Regulation of Biofilm Formation and Anti-protozoal Activity of Vibrio Cholerae
Vibrio cholerae is the causative agent of cholera and infects hundreds of thousands of people every year. In between outbreaks, it is thought to exist in environmental reservoirs within biofilms, where V. cholerae must protect itself from the major stress on bacteria, which is predation by protozoa. Virulence factors expressed by bacterial pathogens may have evolved in the environment where bacteria must defend themselves against predation by protozoans.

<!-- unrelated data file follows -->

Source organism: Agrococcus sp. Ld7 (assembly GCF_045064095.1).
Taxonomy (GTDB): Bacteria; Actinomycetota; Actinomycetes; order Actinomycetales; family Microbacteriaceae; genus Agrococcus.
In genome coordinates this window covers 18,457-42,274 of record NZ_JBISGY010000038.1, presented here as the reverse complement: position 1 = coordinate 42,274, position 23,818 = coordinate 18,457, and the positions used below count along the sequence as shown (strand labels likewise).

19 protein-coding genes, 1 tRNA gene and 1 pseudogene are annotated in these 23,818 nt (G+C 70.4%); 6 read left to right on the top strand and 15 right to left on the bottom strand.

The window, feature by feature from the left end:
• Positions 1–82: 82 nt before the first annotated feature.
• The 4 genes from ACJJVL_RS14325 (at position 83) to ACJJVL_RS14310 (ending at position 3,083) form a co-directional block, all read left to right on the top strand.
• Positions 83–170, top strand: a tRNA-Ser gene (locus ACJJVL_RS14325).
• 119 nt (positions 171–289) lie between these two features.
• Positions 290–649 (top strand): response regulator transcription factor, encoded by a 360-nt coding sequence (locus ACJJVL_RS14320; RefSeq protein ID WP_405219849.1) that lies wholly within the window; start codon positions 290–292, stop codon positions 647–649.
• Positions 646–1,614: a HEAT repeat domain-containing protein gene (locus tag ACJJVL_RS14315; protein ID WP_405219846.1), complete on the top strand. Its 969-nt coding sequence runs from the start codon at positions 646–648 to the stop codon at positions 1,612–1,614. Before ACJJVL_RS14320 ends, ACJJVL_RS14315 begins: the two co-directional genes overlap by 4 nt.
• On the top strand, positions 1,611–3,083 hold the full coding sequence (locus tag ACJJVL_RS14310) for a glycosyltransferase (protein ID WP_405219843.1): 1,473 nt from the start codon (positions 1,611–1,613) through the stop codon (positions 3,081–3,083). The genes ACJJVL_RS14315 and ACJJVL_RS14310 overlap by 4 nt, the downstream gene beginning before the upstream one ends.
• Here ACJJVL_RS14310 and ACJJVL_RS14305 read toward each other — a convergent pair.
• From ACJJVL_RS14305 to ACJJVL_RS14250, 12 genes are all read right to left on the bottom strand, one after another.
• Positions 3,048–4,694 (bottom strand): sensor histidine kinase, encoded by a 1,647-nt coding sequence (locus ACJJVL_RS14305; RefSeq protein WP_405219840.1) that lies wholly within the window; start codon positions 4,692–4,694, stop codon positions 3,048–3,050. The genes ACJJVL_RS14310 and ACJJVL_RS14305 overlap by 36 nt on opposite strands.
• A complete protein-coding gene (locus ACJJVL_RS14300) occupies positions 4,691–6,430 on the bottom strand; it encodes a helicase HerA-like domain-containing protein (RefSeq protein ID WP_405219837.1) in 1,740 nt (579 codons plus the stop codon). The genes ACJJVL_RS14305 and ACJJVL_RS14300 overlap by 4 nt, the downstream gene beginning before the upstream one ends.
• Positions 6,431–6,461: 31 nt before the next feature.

We have demonstrated that bacteria attach to surfaces and form biofilms in the presence of protozoans, where bacterial cells in the biofilms are protected from grazing. V. cholerae appears to actively respond to the presence of protozoans by increasing biofilm formation and the expression of virulence factors. This project uses the recently described recombination-based in vivo expression technology (RIVET) in order to identify genes that are expressed in the presence of grazing pressure. Identification of such genes will allow us to understand how virulence evolves in nature.
BABS personnel responsible for this project: